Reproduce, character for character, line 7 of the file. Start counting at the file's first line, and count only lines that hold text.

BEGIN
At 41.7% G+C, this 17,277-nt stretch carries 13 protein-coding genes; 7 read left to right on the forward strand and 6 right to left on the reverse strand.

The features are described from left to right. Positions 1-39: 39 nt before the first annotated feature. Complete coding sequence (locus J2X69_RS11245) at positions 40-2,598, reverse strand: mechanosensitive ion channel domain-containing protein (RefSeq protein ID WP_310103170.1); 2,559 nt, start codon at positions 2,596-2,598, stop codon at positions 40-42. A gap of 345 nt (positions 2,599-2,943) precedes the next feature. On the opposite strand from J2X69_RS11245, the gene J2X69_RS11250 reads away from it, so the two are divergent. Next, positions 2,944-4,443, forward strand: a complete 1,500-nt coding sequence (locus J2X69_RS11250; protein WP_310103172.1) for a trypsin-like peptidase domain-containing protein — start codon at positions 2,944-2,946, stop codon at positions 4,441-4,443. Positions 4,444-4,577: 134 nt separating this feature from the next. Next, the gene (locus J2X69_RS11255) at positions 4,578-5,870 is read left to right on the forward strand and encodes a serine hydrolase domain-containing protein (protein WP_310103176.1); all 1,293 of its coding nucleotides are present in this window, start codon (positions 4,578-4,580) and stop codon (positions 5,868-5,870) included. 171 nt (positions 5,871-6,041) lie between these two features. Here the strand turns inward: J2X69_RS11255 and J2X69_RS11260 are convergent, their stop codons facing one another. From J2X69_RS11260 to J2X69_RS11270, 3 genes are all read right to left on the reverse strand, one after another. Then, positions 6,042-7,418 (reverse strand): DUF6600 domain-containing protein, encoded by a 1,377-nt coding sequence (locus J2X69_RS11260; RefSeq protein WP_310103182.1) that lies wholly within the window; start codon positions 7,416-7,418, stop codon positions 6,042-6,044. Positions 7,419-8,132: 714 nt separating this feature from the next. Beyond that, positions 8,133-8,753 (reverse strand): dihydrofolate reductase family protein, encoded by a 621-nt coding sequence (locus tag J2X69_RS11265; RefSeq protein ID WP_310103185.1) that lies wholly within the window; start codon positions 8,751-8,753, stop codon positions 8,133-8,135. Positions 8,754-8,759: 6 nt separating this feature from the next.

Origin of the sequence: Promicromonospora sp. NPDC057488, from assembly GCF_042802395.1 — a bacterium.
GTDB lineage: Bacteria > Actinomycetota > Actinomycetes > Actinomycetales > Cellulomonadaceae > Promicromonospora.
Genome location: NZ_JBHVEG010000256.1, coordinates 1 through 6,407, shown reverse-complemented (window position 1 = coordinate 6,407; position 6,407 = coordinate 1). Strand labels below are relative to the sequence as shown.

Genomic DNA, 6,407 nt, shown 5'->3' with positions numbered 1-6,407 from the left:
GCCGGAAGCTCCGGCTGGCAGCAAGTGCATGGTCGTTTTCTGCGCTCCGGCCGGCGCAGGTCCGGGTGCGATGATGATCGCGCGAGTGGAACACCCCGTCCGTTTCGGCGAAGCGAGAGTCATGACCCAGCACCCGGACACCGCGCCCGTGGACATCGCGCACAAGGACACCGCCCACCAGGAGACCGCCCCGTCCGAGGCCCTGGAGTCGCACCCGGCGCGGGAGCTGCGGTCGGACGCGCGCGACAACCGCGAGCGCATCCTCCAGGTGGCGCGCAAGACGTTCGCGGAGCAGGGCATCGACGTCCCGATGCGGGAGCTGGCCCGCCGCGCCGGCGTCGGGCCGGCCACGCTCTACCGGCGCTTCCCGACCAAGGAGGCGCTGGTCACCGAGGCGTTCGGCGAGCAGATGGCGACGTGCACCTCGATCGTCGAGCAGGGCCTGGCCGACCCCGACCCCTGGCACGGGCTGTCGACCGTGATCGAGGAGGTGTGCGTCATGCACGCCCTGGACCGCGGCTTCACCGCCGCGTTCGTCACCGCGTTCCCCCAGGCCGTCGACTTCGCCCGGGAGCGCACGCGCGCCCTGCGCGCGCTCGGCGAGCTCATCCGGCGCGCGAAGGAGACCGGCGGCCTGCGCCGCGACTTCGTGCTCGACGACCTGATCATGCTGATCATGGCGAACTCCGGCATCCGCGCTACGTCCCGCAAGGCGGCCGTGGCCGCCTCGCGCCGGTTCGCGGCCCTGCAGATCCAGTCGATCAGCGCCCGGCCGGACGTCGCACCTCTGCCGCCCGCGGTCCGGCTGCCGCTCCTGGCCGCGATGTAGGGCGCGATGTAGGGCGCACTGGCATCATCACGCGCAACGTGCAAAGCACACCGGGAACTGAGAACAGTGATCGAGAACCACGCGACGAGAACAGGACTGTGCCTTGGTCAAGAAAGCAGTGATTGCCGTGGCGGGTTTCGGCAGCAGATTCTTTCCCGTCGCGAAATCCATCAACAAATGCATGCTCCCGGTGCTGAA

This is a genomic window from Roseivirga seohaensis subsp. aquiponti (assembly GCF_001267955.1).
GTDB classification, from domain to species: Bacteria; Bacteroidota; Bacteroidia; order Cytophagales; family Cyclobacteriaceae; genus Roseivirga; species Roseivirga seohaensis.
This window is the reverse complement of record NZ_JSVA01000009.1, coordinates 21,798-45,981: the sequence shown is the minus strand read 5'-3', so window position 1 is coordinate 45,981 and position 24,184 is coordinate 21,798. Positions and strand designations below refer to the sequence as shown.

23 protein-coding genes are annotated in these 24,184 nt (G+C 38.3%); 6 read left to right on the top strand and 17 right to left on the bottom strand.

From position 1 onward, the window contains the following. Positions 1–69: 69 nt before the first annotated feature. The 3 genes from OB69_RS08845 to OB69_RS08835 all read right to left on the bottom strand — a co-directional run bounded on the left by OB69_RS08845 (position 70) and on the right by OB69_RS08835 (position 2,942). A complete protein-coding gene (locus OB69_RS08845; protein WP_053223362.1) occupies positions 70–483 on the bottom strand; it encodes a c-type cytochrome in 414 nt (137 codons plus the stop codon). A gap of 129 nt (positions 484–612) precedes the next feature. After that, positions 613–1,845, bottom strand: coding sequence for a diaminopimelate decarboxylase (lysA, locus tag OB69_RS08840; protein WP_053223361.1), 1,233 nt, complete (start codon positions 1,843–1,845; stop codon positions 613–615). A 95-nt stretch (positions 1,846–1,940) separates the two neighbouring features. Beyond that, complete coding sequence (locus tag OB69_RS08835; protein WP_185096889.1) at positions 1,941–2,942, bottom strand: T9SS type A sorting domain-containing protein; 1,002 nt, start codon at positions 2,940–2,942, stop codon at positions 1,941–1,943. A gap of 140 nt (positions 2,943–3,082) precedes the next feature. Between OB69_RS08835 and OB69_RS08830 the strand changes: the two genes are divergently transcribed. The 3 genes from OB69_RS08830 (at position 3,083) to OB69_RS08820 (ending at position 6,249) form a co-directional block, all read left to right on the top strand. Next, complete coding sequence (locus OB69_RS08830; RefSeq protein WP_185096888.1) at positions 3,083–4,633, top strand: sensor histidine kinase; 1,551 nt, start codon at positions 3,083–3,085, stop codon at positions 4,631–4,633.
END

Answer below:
GCCGGAAGCTCCGGCTGGCAGCAAGTGCATGGTCGTTTTCTGCGCTCCGGCCGGCGCAGGTCCGGGTGCGATGATGATCGCGCGAGTGGAACACCCCGTCCGTTTCGGCGAAGCGAGAGTCATGACCCAGCACCCGGACACCGCGCCCGTGGACATCGCGCACAAGGACACCGCCCACCAGGAGACCGCCCCGTCCGAGGCCCTGGAGTCGCACCCGGCGCGGGAGCTGCGGTCGGACGCGCGCGACAACCGCGAGCGCATCCTCCAGGTGGCGCGCAAGACGTTCGCGGAGCAGGGCATCGACGTCCCGATGCGGGAGCTGGCCCGCCGCGCCGGCGTCGGGCCGGCCACGCTCTACCGGCGCTTCCCGACCAAGGAGGCGCTGGTCACCGAGGCGTTCGGCGAGCAGATGGCGACGTGCACCTCGATCGTCGAGCAGGGCCTGGCCGACCCCGACCCCTGGCACGGGCTGTCGACCGTGATCGAGGAGGTGTGCGTCATGCACGCCCTGGACCGCGGCTTCACCGCCGCGTTCGTCACCGCGTTCCCCCAGGCCGTCGACTTCGCCCGGGAGCGCACGCGCGCCCTGCGCGCGCTCGGCGAGCTCATCCGGCGCGCGAAGGAGACCGGCGGCCTGCGCCGCGACTTCGTGCTCGACGACCTGATCATGCTGATCATGGCGAACTCCGGCATCCGCGCTACGTCCCGCAAGGCGGCCGTGGCCGCCTCGCGCCGGTTCGCGGCCCTGCAGATCCAGTCGATCAGCGCCCGGCCGGACGTCGCACCTCTGCCGCCCGCGGTCCGGCTGCCGCTCCTGGCCGCGATGTAGGGCGCGATGTAGGGCGCACTGGCATCATCACGCGCAACGTGCAAAGCACACCGGGAACTGAGAACAGTGATCGAGAACCACGCGACGAGAACAGGACTGTGCCTTGGTCAAGAAAGCAGTGATTGCCGTGGCGGGTTTCGGCAGCAGATTCTTTCCCGTCGCGAAATCCATCAACAAATGCATGCTCCCGGTGCTGAA